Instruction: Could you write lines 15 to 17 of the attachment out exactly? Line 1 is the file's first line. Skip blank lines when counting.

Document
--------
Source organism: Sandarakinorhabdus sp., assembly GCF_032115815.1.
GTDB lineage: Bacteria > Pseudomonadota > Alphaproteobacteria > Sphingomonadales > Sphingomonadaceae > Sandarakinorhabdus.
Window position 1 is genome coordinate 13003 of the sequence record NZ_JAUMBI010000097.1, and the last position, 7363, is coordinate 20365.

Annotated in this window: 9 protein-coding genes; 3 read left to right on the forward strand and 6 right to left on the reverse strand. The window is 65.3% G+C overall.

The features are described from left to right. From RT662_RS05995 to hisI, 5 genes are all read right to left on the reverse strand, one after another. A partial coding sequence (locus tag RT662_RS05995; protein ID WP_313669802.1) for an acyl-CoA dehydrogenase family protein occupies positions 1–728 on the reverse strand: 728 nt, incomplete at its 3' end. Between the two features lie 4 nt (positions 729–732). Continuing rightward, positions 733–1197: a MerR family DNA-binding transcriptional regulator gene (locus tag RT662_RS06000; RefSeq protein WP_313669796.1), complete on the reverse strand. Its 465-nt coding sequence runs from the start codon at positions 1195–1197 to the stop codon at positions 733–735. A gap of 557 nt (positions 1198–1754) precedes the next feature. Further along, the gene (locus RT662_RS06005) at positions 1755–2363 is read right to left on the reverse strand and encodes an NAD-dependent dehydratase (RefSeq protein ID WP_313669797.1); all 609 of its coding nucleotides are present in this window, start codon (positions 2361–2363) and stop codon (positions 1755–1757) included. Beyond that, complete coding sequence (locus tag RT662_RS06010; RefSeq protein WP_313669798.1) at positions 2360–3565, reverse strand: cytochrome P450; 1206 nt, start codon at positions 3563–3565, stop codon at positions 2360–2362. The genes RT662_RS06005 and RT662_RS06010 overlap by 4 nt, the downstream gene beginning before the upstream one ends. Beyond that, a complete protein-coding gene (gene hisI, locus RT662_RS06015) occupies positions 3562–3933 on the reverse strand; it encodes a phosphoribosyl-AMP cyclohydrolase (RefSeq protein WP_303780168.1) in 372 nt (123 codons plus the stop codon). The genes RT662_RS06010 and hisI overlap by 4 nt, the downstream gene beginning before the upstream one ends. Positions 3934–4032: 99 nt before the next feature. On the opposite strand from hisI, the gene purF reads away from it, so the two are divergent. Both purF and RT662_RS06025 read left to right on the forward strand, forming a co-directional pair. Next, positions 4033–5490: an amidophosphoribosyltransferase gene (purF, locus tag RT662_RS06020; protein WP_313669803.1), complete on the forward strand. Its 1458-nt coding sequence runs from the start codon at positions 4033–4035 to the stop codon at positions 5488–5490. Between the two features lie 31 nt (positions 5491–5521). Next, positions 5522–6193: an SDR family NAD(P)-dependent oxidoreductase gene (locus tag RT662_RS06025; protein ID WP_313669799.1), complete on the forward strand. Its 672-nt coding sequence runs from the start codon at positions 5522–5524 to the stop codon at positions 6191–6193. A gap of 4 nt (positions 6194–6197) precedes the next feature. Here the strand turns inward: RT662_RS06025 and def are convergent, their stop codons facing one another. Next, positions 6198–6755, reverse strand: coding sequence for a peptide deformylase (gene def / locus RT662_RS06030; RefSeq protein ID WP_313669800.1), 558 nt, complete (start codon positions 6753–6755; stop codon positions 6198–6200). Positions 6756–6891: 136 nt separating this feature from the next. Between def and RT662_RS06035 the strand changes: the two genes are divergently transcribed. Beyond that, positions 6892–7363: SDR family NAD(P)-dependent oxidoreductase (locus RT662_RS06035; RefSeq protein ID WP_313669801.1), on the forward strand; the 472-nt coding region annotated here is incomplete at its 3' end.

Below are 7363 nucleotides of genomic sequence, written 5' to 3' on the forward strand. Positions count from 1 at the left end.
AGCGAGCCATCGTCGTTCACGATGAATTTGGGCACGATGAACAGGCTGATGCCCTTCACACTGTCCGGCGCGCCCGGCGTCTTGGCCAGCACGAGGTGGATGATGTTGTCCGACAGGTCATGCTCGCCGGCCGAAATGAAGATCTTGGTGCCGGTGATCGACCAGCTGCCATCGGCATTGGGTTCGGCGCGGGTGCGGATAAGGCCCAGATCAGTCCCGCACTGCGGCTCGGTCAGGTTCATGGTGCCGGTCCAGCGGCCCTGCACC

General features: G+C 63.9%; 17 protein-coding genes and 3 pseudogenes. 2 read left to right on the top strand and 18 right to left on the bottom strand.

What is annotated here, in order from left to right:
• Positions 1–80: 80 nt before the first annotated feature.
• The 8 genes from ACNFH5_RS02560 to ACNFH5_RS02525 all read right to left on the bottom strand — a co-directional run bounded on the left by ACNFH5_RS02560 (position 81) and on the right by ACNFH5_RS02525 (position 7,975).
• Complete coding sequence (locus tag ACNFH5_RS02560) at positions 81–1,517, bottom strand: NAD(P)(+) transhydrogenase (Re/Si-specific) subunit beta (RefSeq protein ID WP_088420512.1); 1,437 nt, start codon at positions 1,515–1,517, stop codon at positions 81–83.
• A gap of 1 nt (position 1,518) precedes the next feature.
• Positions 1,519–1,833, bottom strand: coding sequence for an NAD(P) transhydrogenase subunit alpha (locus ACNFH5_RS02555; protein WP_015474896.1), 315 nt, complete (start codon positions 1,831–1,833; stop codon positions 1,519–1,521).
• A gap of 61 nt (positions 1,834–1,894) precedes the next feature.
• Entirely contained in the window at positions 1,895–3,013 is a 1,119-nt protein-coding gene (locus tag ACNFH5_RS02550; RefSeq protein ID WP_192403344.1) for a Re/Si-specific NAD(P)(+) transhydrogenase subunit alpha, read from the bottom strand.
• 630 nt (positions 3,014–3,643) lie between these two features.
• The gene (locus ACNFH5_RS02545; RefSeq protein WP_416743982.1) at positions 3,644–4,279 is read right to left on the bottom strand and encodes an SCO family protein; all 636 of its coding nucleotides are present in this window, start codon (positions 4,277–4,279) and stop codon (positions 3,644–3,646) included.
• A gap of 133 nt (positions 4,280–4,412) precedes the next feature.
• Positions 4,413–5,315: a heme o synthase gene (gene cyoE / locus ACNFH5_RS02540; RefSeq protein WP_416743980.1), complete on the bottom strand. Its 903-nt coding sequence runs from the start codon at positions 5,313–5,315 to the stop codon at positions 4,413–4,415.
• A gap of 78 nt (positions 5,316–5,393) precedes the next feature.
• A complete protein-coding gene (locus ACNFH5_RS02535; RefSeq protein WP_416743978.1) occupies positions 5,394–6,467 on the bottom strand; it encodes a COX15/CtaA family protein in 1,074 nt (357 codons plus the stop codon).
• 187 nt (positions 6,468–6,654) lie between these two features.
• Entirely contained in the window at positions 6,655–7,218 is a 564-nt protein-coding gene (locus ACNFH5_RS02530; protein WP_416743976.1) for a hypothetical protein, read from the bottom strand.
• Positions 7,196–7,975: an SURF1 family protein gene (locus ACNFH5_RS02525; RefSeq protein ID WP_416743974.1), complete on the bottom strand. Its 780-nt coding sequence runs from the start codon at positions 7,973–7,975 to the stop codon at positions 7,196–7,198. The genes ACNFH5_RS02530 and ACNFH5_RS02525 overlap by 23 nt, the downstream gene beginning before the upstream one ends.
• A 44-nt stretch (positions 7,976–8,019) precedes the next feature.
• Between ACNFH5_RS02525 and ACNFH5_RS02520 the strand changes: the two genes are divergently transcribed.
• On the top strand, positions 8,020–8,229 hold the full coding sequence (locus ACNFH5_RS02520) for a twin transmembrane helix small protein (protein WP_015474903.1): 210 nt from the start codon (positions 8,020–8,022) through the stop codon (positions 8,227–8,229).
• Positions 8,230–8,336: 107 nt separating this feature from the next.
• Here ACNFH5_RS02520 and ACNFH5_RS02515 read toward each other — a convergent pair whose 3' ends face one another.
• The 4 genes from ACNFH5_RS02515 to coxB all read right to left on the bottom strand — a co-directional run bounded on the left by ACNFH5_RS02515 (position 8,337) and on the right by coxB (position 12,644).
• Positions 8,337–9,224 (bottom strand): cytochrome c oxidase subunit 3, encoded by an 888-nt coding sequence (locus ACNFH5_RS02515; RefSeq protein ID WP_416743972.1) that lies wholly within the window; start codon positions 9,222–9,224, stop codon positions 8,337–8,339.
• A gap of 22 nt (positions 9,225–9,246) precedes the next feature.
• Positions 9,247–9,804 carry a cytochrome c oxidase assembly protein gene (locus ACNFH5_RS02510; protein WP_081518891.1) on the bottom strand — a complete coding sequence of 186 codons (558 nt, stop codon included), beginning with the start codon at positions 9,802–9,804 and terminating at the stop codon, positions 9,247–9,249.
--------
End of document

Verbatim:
• A gap of 61 nt (positions 1,834–1,894) precedes the next feature.
• Entirely contained in the window at positions 1,895–3,013 is a 1,119-nt protein-coding gene (locus tag ACNFH5_RS02550; RefSeq protein ID WP_192403344.1) for a Re/Si-specific NAD(P)(+) transhydrogenase subunit alpha, read from the bottom strand.
• 630 nt (positions 3,014–3,643) lie between these two features.